It’s nice to imagine that we’re all fully independent in our wardrobe choices. To think that whatever madness is being paraded up and down a Fashion Week runway at any given time has no bearing on our sartorial free will.
While it might be nice to think that, it’s not necessarily accurate. The truth is, whether we consciously follow them or not, high-fashion brands are the entities that surreptitiously dictate the contents of our wardrobes.
From what colours we stock up on each season, to how our jeans fit – haute-couture houses are the forces that drive the entire menswear ecosystem. They ensure things are moving forwards by testing boundaries and challenging norms. They keep the industry interesting, and they probably have a lot more influence on your own personal style than you think.
Here we take a look at who they are and how they’re helping to shape the way we dress.
What Defines a High-Fashion Brand?
First things first, though. Before we delve into the whos, wheres, whys and whats, it’s important to have an understanding of just what exactly constitutes a “high-fashion” brand.
In short, these are the labels at the upper end of both the pricing spectrum and the fashion food chain. Many of them have established their place on the sartorial landscape over the course of decades. Centuries, in some cases. Their founders are often household names and they are creatively helmed by an ever-changing succession of some of the greatest designers on the face of the earth.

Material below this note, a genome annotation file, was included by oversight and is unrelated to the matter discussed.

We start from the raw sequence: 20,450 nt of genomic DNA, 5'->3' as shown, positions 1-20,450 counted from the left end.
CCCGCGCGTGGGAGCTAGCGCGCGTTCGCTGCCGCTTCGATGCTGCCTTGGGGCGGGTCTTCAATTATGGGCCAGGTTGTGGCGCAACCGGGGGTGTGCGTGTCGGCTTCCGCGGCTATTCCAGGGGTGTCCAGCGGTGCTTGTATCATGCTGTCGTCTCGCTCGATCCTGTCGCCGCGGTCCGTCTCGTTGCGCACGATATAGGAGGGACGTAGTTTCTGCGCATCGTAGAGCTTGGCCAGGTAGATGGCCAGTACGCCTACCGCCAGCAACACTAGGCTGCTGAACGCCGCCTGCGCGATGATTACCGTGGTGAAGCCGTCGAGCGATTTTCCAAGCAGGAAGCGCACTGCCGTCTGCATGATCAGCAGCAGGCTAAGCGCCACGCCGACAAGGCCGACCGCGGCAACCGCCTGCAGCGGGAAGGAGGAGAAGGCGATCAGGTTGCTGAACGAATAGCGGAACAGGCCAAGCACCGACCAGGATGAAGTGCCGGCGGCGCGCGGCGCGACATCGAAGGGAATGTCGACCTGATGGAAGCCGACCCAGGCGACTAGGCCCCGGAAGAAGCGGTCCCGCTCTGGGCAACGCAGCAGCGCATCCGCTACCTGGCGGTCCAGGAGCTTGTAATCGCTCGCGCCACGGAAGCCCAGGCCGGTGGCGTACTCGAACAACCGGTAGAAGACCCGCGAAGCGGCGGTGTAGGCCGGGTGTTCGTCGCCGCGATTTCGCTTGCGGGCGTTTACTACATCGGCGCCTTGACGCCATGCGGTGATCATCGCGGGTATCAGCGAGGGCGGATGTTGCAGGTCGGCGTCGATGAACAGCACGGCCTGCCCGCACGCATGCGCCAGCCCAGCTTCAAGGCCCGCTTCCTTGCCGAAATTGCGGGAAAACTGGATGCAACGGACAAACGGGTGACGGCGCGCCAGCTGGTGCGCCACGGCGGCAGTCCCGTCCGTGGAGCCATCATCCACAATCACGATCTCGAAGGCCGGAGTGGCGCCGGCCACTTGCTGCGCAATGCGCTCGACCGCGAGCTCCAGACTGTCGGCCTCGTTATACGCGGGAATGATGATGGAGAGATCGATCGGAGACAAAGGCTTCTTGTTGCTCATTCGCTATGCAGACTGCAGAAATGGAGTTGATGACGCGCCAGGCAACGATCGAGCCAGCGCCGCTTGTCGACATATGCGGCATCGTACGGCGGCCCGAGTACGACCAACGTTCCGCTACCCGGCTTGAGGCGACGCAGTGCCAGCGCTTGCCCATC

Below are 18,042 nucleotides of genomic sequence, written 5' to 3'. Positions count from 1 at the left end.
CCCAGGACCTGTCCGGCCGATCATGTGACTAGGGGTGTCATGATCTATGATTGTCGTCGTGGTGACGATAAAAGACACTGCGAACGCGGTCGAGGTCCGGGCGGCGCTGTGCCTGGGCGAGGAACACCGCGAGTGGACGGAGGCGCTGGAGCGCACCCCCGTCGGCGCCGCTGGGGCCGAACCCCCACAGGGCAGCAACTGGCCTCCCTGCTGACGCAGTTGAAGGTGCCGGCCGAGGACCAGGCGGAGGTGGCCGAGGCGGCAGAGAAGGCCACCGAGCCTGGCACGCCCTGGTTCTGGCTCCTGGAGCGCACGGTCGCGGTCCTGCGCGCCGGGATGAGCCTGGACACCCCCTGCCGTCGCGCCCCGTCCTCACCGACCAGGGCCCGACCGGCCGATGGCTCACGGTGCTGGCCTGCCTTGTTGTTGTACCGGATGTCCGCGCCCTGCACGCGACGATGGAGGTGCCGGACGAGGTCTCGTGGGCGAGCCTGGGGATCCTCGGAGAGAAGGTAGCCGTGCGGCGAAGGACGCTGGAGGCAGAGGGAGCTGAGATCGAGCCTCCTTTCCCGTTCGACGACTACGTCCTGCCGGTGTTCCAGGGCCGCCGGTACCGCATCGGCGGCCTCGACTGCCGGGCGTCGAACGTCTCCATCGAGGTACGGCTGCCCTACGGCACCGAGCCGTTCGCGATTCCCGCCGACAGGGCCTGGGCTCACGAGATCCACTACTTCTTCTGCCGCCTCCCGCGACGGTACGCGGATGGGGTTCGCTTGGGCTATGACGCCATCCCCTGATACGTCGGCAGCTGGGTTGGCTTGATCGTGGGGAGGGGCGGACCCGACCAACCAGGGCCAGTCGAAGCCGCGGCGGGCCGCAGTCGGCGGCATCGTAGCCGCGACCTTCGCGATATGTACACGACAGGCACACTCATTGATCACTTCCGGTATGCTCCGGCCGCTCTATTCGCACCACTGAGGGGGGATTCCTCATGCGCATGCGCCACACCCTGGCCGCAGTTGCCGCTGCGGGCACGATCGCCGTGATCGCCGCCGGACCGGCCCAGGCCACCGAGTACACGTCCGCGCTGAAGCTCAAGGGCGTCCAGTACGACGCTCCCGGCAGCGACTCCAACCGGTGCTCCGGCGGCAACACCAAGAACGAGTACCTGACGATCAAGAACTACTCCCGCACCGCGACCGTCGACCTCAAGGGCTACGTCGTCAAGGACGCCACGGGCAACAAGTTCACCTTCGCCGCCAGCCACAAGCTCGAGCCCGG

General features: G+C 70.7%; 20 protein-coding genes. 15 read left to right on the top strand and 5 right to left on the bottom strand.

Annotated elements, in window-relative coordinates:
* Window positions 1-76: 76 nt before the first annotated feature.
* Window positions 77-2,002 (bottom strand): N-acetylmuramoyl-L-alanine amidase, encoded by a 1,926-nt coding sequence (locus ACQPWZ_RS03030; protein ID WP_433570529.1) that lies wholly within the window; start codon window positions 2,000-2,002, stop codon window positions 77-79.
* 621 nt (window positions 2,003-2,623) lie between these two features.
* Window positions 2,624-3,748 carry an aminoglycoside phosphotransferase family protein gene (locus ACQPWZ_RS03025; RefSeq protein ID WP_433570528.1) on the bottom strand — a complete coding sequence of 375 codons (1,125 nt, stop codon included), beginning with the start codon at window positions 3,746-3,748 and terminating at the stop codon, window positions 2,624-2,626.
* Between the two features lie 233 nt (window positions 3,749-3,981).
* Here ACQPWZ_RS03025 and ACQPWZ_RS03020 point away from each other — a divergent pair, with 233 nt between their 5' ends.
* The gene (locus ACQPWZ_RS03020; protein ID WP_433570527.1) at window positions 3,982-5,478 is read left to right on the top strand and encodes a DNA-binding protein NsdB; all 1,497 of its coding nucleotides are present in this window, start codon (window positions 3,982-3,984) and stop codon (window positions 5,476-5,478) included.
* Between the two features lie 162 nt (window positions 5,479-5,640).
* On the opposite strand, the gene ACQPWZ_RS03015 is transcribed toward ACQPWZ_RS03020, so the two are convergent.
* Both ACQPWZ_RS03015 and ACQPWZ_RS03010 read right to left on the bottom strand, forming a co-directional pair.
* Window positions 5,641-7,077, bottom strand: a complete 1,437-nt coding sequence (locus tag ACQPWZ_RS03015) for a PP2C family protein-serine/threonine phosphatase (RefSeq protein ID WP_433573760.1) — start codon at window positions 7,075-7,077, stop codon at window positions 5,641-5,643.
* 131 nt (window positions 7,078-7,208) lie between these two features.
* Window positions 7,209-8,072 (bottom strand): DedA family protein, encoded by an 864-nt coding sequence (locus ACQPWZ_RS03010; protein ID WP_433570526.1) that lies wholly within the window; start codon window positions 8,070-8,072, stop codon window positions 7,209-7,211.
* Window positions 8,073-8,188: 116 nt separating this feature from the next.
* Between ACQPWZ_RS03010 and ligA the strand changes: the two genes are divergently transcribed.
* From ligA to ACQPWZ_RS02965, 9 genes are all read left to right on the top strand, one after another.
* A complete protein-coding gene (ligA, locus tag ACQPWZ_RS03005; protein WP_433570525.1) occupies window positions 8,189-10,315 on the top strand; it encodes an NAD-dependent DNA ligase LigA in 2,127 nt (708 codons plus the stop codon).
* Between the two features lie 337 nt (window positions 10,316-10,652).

These brands have wound up where they are today, almost exclusively, by offering consumers items that are new, exciting and luxurious. Whether that be a monogrammed trunk courtesy of Louis Vuitton or a pair of Gucci horsebit loafers. As a result, they’re the names at the cutting edge of fashion. These are labels that show season on season, year on year, at the world’s major fashion weeks – Paris, New York, London, Milan – and therefore aren’t so much keeping up with trends as flat-out inventing them.
The High-Fashion Brands Influencing Our Wardrobes
From the streetwear-courting couture of Balenciaga, to Chanel’s first major forays into menswear. These are the high-fashion brands that are changing the way we stock our wardrobes and the ways in which they’re doing it.
Setting The Trends
After the sleek sexiness brought to the table by Tom Ford during his 10-year stint at the Italian fashion house, it would be fair to say that Gucci lost its way somewhat after 2004. Thanks to a lot of genre-jumping and inconsistency, the label went into decline. It had gone from being one of the driving forces in fashion to borderline irrelevance in the space of just a few short years.
Today, however, the opposite is true. With the appointment of Alessandro Michele in 2014 as creative director, Gucci is back on top. So much so that it topped the Lyst Index in 2017 and 2019 as the most popular label in the world.
Largely to thank is Michele’s innate ability to tap into the zeitgeist and give people exactly what they want. Even if they didn’t know they wanted it. As a result, Gucci is the biggest trendsetter in the game. From satin bombers and Japanese embroidery to autumnal, 1970s-inspired colour palettes, Gucci is the label behind it all.
Shaping Modern Menswear
While Gucci may hold the title of Most Popular Brand, there’s no denying Paris-based, Spanish-born label Balenciaga is currently Most Influential. Georgian fashion renegade Demna Gvasalia’s house brand of “haute streetwear” has taken the world by storm, coaxing a generation of men into ditching their slim-fit denim and minimalist trainers for the polar opposite.